A Texas city near the Rio Grande is struggling to manage an influx of undocumented immigrants and getting little in the way of aid or information from the federal agency in charge of border security, a local newspaper editor told Newsmax TV
"It is putting a burden" on the city of McAllen, Sandra Sanchez
, opinion editor of The Monitor, told "MidPoint" host Ed Berliner.
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Sanchez said cash-strapped localities and charities are working nonstop to find temporary shelter and basic care for a rising tide of migrants from Central America — many of them unaccompanied children.
"Since this crisis began as of about June 10, and we started documenting the money that we have spent here in Hidalgo County, it has exceeded $68,000 as of last Thursday," said Sanchez. "That's a lot of money for a very poor county, and this goes up exponentially every day."
She said that at one local Catholic church that is taking in 50-200 immigrants daily, "last Friday they were short 20 volunteers for the morning shift because people are tired," said Sanchez. "The federal government has not given the community any money to help support this endeavor. It's been done entirely through the philanthropy of the locals here."
But Sanchez also said the scene in McAllen is more orderly than people elsewhere might imagine based on news reporting. She described a network of local agencies that is providing new arrivals with basic services and then sending them on to U.S. Immigration and Customs Enforcement (ICE) for medical checkups and processing.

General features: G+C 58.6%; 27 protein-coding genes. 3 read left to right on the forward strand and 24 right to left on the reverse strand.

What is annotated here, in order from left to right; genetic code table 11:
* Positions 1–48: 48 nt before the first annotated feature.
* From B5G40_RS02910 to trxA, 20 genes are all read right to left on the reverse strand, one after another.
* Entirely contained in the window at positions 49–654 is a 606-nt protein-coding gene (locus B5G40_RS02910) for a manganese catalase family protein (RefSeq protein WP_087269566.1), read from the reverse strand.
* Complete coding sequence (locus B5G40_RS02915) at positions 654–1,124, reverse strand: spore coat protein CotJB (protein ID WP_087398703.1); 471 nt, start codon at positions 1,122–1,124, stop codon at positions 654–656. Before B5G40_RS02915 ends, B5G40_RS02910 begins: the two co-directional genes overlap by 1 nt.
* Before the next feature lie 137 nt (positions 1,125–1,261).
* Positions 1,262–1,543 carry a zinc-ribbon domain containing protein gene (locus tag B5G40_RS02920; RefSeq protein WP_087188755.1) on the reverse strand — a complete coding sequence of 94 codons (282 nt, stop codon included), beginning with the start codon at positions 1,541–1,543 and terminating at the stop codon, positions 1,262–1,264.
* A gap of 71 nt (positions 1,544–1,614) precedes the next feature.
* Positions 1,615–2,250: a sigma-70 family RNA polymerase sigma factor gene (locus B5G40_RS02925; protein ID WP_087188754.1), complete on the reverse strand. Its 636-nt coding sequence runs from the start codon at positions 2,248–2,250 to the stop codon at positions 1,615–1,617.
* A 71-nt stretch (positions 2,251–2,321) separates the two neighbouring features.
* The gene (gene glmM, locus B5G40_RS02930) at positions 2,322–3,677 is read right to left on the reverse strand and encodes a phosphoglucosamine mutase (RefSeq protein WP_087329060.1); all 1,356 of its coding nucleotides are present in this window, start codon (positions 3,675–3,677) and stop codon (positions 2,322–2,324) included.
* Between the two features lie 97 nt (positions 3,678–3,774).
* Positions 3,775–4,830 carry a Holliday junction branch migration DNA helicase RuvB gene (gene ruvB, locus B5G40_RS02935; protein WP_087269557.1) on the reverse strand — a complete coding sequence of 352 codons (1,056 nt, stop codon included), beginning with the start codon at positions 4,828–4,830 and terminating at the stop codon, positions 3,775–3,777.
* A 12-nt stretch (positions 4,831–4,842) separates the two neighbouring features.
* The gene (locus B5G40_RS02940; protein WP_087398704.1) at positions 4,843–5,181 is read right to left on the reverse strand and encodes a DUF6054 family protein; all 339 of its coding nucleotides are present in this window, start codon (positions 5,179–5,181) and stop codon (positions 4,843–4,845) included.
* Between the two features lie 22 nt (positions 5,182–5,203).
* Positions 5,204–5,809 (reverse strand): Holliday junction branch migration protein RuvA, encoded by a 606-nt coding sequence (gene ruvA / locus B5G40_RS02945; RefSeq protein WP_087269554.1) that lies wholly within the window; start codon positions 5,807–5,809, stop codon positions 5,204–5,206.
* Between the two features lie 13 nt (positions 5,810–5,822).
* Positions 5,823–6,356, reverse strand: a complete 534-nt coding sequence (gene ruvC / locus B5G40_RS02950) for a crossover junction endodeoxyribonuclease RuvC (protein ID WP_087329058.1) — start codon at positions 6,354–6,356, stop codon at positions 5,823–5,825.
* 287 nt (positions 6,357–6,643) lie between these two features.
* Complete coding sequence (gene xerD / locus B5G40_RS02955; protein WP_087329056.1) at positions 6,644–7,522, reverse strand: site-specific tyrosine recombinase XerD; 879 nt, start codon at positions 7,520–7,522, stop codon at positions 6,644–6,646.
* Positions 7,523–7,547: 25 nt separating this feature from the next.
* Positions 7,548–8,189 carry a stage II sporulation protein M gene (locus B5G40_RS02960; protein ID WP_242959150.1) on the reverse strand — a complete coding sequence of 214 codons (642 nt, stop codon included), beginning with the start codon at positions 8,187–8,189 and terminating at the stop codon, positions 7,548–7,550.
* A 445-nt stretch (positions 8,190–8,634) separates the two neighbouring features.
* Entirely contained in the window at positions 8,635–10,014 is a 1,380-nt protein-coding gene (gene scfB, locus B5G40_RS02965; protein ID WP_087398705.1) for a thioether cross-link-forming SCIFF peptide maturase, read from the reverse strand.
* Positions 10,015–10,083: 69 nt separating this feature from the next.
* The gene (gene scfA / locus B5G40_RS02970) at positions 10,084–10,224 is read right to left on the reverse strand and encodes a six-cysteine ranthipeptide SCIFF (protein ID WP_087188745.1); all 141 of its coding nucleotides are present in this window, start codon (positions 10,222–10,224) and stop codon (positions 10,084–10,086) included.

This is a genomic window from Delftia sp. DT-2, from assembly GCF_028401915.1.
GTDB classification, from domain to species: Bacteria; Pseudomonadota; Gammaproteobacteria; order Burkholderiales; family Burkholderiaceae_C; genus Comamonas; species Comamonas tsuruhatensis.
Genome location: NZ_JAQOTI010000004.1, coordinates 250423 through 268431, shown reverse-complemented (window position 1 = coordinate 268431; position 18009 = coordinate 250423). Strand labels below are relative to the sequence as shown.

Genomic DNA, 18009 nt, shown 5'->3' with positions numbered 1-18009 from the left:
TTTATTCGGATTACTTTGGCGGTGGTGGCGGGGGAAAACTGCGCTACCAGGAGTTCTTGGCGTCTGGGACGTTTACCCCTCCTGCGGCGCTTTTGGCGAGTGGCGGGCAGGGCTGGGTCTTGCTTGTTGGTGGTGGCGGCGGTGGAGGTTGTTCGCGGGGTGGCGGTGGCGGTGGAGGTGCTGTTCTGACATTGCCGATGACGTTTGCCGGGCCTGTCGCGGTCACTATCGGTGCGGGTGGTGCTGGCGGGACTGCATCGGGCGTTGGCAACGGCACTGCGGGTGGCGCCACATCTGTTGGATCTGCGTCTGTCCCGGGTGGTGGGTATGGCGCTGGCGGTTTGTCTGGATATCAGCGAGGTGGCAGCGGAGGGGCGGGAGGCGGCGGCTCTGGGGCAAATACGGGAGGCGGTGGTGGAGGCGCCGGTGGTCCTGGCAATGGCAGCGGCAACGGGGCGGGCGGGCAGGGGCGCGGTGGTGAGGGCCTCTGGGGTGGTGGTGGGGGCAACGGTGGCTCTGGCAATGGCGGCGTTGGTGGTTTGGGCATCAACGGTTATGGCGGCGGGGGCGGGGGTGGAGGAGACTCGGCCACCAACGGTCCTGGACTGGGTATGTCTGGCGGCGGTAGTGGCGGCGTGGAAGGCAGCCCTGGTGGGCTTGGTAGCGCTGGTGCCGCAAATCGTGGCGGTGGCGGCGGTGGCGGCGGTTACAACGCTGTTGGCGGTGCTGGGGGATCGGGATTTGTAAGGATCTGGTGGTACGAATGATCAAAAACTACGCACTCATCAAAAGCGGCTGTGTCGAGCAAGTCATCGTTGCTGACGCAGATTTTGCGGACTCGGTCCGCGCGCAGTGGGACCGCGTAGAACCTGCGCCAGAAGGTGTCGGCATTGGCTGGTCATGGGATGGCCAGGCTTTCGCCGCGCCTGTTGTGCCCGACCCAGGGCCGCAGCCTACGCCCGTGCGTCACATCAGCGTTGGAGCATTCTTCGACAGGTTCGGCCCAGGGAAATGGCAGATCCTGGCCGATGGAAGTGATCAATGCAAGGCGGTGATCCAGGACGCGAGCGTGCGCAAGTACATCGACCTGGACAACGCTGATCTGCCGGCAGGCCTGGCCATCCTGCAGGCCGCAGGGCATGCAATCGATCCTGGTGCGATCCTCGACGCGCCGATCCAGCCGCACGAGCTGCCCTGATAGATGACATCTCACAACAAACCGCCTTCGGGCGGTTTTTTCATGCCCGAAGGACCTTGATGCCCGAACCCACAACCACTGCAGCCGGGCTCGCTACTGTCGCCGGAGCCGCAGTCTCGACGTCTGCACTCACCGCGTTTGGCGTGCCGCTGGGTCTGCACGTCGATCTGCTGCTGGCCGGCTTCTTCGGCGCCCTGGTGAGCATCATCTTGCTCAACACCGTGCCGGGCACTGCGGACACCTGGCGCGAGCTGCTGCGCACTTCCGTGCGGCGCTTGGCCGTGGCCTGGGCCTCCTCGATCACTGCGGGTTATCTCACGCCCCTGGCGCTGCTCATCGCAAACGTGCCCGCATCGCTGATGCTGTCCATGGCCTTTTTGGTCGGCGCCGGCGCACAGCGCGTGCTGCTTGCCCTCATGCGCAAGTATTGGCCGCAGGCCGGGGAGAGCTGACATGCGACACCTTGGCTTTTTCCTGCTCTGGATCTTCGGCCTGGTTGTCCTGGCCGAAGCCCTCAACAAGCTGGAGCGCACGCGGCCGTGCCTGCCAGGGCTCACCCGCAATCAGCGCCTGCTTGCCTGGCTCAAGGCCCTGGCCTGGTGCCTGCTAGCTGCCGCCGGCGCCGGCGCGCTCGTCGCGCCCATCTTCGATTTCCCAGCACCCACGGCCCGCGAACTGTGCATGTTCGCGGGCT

"The country thinks that we just have a bunch of [immigrant] children running around without any supervision," she said. "That's not the case."
Instances of infectious diseases such as measles, swine flu and chicken pox also appear to be less widespread among the immigrants than initially reported, said Sanchez. But she cautioned that it's tough to divine the full health picture because ICE's supervising agency, the Department of Homeland Security, is saying very little publicly.
"We realize there's a lot of upper respiratory infections, conjunctivitis, pink eye, flu, but we really don't know [officially]," she said. "And the question is how thoroughly are these families, these children, being vetted in a medical setting? . . . We don't know and Homeland Security won't tell us."
Asked if residents were panicking, Sanchez said, "I wouldn't use the word 'panic.' "
But she said: "We are not getting official numbers from the Department of Homeland Security, and perhaps that is the greatest problem. If they would be a bit more transparent with us, then we could help to dispel some of these rumors, but when there is no information coming, then people do jump to conclusions."
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